The decision was made by the register of wills, D. Bruce Hanes, not the commissioners, but two of them - Chairman Josh Shapiro (D) and Vice Chairman Leslie Richards (D) applauded the move.
Also applauding the move were most of the 17 registered speakers.
"I would commend you and your register of wills for embarking on this most courageous journey," said Eileen DiFranco of the Journeys of the Heart Ministry.
Pennsylvania's law prohibits same sex marriage, but Hanes declared last week the equality wording in the state constitution trumps that law.
Supporters of his view spoke of marriage equality and how it can transform.
"To be able to say, after 29 years together, instead of referring to my partner as my life partner but to be able to use the word 'my husband,' said Glen Love of Lower Merion.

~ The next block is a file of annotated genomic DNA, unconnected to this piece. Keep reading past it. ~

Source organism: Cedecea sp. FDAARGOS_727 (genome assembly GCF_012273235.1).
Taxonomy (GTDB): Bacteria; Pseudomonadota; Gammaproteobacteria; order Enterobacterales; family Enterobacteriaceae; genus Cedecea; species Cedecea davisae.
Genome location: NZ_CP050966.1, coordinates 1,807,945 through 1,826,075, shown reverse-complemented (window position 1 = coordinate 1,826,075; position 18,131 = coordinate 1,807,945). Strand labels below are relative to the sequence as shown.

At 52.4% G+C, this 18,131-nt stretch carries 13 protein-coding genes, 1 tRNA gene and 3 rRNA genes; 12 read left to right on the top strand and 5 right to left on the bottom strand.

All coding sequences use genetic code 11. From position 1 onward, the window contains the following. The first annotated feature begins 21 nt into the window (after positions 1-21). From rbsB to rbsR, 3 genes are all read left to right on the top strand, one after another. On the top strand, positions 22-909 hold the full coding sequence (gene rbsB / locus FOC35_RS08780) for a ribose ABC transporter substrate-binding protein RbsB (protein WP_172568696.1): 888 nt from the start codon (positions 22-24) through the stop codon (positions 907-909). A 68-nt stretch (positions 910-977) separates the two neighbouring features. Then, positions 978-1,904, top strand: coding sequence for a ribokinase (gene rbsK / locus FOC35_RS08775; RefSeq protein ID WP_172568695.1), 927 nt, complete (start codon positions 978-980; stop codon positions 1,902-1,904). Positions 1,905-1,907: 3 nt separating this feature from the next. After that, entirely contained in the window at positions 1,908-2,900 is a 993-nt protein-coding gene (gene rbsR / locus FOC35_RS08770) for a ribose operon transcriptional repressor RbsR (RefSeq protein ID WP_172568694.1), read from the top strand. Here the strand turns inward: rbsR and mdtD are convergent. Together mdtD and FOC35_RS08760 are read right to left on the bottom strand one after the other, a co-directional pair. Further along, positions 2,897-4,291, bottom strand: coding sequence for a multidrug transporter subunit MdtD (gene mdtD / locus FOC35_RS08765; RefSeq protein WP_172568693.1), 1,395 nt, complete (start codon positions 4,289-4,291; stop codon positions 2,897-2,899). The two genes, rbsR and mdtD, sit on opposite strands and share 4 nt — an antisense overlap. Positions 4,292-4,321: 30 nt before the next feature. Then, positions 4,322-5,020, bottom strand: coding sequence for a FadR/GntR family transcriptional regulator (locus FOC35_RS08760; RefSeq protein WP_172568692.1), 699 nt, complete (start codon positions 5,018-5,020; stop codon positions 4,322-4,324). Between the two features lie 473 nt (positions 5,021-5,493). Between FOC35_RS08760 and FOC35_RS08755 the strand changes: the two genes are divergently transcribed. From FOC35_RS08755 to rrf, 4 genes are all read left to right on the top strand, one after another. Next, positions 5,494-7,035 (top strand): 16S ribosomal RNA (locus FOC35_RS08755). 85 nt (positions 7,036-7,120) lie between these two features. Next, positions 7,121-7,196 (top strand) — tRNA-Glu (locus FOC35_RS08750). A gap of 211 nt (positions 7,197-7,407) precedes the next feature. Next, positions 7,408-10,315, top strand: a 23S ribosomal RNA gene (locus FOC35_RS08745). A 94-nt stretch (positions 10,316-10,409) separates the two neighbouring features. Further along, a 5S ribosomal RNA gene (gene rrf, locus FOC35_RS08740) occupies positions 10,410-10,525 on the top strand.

There was one dissenter among the speakers. Doris Smith Starks, of Norristown, "I am a Christian and Sunday school teacher."
She said her complaint was not based on scripture, but state law.
Starks said the law defines marriage "As a civil contract between a man and a woman who holds themselves out as husbands and wives."
She added, "So, has that law changed in Pennsylvania?"
Earlier this week, the administration of Governor Tom Corbett said Hanes had no authority to ignore that law.
Bruce Castor, the lone Republican commissioner, thinks Hanes is facing an uphill battle.
"I think we have gone about it the wrong way and Mr. Hanes created more of a mess than he is going to be able to clean up," Castor said.
All eyes are now on the commonwealth court, where Corbett's attorneys have asked for an order to stop Hanes.
So far, 49 marriage licenses have been issued to same sex couples.